21 Sept 2016
Springboard to Asia
Southeast Asia is a potential new market for Messe Frankfurt to extend its footprint in Asia, where it has been present for nearly 30 years. Germany’s leading trade fair organiser first launched in Asia in Hong Kong and has since expanded mainly in the Chinese mainland. It co-organises with the Hong Kong Trade Development Council (HKTDC) two fairs in Hong Kong: the International Stationery Fair and Eco Expo Asia.
Stephan Buurma , Managing Director, Messe Frankfurt (Asia, HK), says Hong Kong remains an ideal base from which to continue helping European exhibitors find new markets in the region.
Tell us about Messe Frankfurt’s Asia connection.
Messe Frankfurt came to Hong Kong in 1987 because we felt that our exhibitors needed to internationalise their business structure, and as an exhibition organiser for small and medium-sized enterprises, we were ideally placed to do so. So we launched our first exhibition, in textiles, in Hong Kong in 1987.
We set up our first subsidiary in Hong Kong in 1994 and from there, we branched out in Asia, setting up subsidiaries in India and South Korea. We organise 60 events in the region, mostly in mainland China and India. But in terms of revenue, our mainland business is far bigger than what we have in India. But we control the Asian region from Hong Kong.
Why did you choose Hong Kong as your regional base?
We have legal certainty and enormous financial flexibility in Hong Kong, where we also have a great staff. That combined basically makes Hong Kong still the hub for us in Asia. It’s ideally placed from a geographical perspective. You are in Japan within five hours; three to four hours you are in Southeast Asia, so it’s perfectly located. It also has good connections to Europe, which makes it an ideal location to be.
How did the partnership with the HKTDC come about?
Our first partnership with the HKTDC was for our shows in Germany. The HKTDC helped recruit exhibitors to Frankfurt, and that cooperation with the HKTDC has evolved over the years. We also organise smaller exhibitions in Hong Kong with the HKTDC. It’s a natural platform not just for German, but European exhibitors to present their products to an Asian audience. Pen and Paper, which started in 1996, was renamed in 2001 to become the International Stationery Fair. It was a traditional industry that Messe Frankfurt had strengths in and we felt that the HKTDC would be the ideal partner for us in Hong Kong to offer a platform for small and medium-sized enterprises that wanted to reach an Asian audience.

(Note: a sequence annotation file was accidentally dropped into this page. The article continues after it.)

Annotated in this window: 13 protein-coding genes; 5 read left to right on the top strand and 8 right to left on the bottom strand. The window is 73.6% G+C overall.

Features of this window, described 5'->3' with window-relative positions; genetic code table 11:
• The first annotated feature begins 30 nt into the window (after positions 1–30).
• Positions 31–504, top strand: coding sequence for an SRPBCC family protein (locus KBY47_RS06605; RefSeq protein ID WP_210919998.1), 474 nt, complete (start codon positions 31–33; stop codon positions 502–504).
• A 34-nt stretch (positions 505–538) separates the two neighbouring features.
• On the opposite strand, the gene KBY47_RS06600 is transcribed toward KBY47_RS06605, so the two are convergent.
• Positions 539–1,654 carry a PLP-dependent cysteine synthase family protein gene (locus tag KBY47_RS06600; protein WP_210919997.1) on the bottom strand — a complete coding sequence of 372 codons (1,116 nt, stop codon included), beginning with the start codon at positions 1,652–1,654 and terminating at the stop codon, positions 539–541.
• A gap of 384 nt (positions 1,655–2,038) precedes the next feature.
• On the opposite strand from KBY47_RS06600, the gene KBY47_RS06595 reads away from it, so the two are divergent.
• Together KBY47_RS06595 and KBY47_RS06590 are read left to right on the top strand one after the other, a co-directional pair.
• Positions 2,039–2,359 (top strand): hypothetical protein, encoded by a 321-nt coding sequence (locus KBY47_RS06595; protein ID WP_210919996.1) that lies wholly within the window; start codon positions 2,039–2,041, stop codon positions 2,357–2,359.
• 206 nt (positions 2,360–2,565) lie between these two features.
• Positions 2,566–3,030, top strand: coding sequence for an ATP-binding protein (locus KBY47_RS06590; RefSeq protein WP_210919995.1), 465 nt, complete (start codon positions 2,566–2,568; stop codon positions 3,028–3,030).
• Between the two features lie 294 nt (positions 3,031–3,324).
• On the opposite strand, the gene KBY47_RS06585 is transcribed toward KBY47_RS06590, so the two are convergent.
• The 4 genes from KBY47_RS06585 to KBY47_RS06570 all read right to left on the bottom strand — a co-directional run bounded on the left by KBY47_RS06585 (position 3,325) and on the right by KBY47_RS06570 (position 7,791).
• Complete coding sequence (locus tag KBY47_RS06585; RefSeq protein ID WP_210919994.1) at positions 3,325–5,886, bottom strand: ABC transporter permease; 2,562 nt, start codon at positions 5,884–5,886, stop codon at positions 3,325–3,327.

“Messe Frankfurt has learned that working together with local partners always brings benefits.”
Ten years ago, we started Eco Expo Asia, which is a relatively new and very innovative event that deals with a great need in Asia to address its environmental concerns not just in Hong Kong but throughout Asia. We felt that by working with the HKTDC, we would be able to create an international platform, offering the latest technologies to address these concerns.
How has Messe Frankfurt’s partnership with the HKTDC helped to strengthen its presence in the region?
Through its long experience working overseas, Messe Frankfurt has learned that working together with local partners always brings benefits. Local partners have contacts with the government, local industries and buyers. And working together makes it a much more competitive option than staging it by yourself.
Our partnership with the HKTDC, which is a very reliable partner and high-grade exhibition organiser, meant that Messe Frankfurt has learned a lot from the HKTDC. And I hope Messe Frankfurt has been able to contribute a bit to Hong Kong’s development as an exhibition centre as well. So both sides have learned from each other and Hong Kong has been the ideal platform to make that possible.
Hong Kong remains the ideal base for Messe Frankfurt because it’s right next door to China, which is Germany’s biggest trading partner in Asia. So we are close to China and are also able to access ASEAN in a short period of time. Hong Kong is the ideal base to proactively approach these markets. While we don’t have many projects in ASEAN at the moment, we hold shows in Vietnam and Thailand and are looking at how these markets develop.
What role does the exhibition industry play in helping SMEs expand their market?
All exhibitions are classic tools for SMEs. Large corporations do their own roadshows, they have big advertising budgets, but SMEs do not have those resources. So they come to exhibitions, which rely on people who know the local market to organise relatively cost-effective platforms for SMEs and this enables them to make their first step into the market.
If you’re going into the Chinese mainland, Hong Kong or India, you need a platform that allows you to access markets in a relatively inexpensive way and exhibitions perform that service.
Hong Kong is naturally an ideal launching pad if you want to start business in the mainland. It has structures that are familiar to Westerners. It has a population that is more familiar with Western ways of thinking so it’s much easier to recruit staff who you can communicate with and who understand you, and then move into mainland China step by step.